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Domaine de Monpertuis Chateauneuf-du-Pape Cuvee Tradition 2006

Rhone Red Blends from Chateauneuf-du-Pape, Rhone, France
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    Winemaker Notes

    The "Cuvee Tradition," also known on occasion as the "Secret de Gabriel" (in honor of Paul Jeune's father) is produced solely from old vines of minimum age of 60 years and is sourced from at least 85% Grenache (the percentage frequently exceeds 90%). The "Cuvee Tradition" undergoes a long fermentation that can extend to 40 days. This cuvee is aged in a mixture of small and large oak barrels and is bottled, without filtration, approximately two years after harvest. The "Cuvee Tradition" ("Secret de Gabriel") is produced in limited quantity and only in vintages considered to be outstanding.

    Critical Acclaim

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    Domaine de Monpertuis

    Domaine de Monpertuis

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    Domaine de Monpertuis, Chateauneuf-du-Pape, Rhone, France
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    The Domaine de Monpertuis has been in the hands of the Jeune family for several generations. Each successor has added bits and pieces of vineyards to the expanding whole of the estate so that the current owner, Paul Jeune, is now the proprietor of the 10 acres of vines that are scattered amongst 32 separate parcels throughout the confines of Chateauneuf du Pape. In addition, Jeune now vinifies separate cuvees of Cotes du Rhone and Vin de Pays du Gard as well as his white and reds from the Chateauneuf appellation.

    Jeune has the remarkable good fortune of having a majority of his vineyards planted to vines between 60 and 110 years of age. The remaining vineyards generally are between 20 and 60 years, except for some new plantings of white varietals like Roussane. The multiplicity of parcels spread across Chateauneuf imparts a classic character to the wines of Monpertuis, absorbing the nuances of each soil type of the appellation.

    Chateauneuf-du-Pape

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    Famous for its full-bodied, seductive and spicy reds with flavor and aroma characteristics reminiscent of black cherry, baked raspberry, garrigue, olive tapenade, lavender and baking spice, Chateauneuf-du-Pape is the leading sub-appellation of the southern Rhône River Valley. Large pebbles resembling river rocks, called "galets" in French, dominate most of the terrain. The stones hold heat and reflect it back up to the low-lying gobelet-trained vines. Though the galets are typical, they are not prominent in every vineyard. Chateau Rayas is the most obvious deviation with very sandy soil.

    According to law, eighteen grape varieties are allowed in Chateauneuf-du-Pape and most wines are blends of some mix of these. For reds, Grenache is the star player with Mourvedre and Syrah coming typically second. Others used include Cinsault, Counoise and occasionally Muscardin, Vaccarèse, Picquepoul Noir and Terret Noir.

    Only about 6-7% of wine from Chateauneuf-du-Pape is white. Blends and single-varietal bottlings are typically based on the soft and floral Grenache Blanc but Clairette, Bourboulenc and Roussanne are grown with some significance.

    The wine of Chateauneuf-du-Pape takes its name from the relocation of the papal court to Avignon. The lore says that after moving in 1309, Pope Clément V (after whom Chateau Pape-Clément in Pessac-Léognan is named) ordered that vines were planted. But it was actually his successor, John XXII, who established the vineyards. The name however, Chateauneuf-du-Pape, translated as "the pope's new castle," didn’t really stick until the 19th century.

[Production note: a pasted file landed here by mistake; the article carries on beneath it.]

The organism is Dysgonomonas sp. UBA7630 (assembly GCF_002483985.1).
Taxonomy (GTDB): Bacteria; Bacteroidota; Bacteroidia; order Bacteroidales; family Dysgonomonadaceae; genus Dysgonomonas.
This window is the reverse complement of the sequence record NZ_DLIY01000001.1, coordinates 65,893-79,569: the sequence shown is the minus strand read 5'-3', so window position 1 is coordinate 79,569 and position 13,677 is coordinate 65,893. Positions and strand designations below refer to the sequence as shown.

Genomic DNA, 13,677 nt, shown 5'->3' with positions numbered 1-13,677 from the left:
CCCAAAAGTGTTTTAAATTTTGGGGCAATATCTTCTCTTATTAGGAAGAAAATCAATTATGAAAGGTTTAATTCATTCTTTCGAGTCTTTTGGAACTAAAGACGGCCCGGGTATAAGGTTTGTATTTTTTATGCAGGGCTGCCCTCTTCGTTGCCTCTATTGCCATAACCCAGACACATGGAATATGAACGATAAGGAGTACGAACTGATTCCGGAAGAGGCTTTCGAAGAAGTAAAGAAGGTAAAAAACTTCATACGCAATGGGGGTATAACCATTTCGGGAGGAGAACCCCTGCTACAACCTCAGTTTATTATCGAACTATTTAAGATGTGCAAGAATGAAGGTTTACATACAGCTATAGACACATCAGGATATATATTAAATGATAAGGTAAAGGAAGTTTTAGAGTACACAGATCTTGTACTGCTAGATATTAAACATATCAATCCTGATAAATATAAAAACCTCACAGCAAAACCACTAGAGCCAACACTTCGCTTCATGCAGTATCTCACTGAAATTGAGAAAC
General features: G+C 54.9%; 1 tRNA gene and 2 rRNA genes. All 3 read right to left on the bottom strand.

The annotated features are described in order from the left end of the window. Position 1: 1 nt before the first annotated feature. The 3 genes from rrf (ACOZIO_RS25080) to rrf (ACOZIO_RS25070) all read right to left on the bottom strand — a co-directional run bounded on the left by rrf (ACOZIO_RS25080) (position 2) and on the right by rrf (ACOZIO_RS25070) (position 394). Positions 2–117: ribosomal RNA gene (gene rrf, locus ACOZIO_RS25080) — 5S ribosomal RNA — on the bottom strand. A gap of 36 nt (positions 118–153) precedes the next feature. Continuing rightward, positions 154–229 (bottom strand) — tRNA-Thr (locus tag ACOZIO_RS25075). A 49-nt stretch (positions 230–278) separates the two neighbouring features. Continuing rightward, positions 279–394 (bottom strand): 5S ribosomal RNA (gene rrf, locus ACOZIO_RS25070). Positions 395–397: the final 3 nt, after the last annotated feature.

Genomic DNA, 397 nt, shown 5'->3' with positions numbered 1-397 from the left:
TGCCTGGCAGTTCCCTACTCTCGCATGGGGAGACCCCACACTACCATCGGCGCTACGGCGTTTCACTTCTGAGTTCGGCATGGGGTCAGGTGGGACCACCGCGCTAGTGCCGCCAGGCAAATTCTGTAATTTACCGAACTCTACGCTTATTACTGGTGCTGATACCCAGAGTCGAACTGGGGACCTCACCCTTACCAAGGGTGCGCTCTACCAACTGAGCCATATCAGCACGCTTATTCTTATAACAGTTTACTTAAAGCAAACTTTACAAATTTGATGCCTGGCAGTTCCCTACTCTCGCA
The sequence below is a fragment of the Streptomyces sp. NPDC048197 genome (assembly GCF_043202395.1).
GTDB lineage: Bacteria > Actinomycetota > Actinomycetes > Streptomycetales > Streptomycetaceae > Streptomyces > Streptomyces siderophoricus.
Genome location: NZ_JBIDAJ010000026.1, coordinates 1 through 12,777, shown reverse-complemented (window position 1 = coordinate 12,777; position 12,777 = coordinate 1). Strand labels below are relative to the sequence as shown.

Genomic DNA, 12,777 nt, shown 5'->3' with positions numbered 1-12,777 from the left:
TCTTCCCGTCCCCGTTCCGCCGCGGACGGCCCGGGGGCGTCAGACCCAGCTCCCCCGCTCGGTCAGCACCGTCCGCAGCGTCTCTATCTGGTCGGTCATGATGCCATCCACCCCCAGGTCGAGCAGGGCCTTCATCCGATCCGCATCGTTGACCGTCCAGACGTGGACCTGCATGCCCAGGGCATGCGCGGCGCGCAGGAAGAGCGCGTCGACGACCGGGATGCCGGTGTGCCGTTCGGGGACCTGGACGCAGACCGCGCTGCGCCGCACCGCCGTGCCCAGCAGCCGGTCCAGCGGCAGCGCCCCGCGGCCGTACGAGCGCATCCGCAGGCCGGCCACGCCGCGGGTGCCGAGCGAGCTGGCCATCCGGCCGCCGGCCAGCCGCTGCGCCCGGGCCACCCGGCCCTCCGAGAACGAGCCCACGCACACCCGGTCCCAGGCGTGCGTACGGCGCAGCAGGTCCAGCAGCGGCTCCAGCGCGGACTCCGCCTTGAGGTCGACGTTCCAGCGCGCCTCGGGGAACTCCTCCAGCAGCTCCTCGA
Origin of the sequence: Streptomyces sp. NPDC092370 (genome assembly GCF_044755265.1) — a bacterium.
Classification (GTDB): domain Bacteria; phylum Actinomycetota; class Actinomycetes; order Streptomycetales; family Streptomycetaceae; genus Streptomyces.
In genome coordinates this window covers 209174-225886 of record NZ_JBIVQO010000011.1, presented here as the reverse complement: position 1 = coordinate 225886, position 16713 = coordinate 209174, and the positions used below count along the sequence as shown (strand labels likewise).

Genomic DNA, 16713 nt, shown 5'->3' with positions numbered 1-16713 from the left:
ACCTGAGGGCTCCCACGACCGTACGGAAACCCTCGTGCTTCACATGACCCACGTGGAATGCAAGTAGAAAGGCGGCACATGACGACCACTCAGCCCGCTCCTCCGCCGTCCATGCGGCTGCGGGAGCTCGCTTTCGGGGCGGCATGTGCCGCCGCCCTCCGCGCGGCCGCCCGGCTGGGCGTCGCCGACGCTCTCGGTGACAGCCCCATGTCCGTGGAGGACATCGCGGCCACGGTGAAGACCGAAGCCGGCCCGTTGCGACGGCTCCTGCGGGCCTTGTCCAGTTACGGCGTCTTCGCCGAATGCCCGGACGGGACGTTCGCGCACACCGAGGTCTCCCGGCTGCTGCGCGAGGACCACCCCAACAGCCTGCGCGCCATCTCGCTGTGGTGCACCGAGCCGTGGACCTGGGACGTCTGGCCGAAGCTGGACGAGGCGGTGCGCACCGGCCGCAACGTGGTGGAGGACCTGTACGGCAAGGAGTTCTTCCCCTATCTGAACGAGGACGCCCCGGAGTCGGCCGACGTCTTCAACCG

Rhône Blends

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    With bold fruit flavors and accents of sweet spice, red Rhône blends originated from France’s southern Rhône Valley. Grenache, supported by Syrah and Mourvèdre typically form the base of the blend, while Carignan, Cinsault and Counoise often come in to play. With some creative interpretation, Rhône blends have also become popular in Priorat, Washington, Australia and California.

    In the Glass

    The taste profile of a Rhône blend will vary according to its individual components, as each variety brings something different to the glass. Grenache is the lightest in color but contributes plenty of ripe red fruit and a plush texture. Syrah supplies dark fruit flavors, along with savory, spicy and earthy notes. Mourvèdre is responsible for a floral perfume and earthy flavor as well as structure and a healthy dose of color. New World examples tend to be fruit-forward in style, while those from the Old World will often have more earth, structure and herbal components on top of ripe red and blue fruit.

    Perfect Pairings

    Rhône red blends typically make for very food-friendly wines. These can work with a wide variety of meat-based dishes, playing equally well with beef, pork, lamb or game. Braised beef cheeks, grilled steak or sausages, roasted pork and squab are all fine pairings.

    Sommelier Secret

    Some regions like to put their own local spin on the red Rhône blend—for example, in Australia’s Barossa Valley, Shiraz is commonly blended with Cabernet Sauvignon to add structure, tannin and a long finish. Grenache-based blends from Priorat often include Carignan (known locally as Cariñena) and Syrah, but also international varieties like Merlot and Cabernet Sauvignon. In California, anything goes, and it is not uncommon to see Petite Sirah make an appearance.

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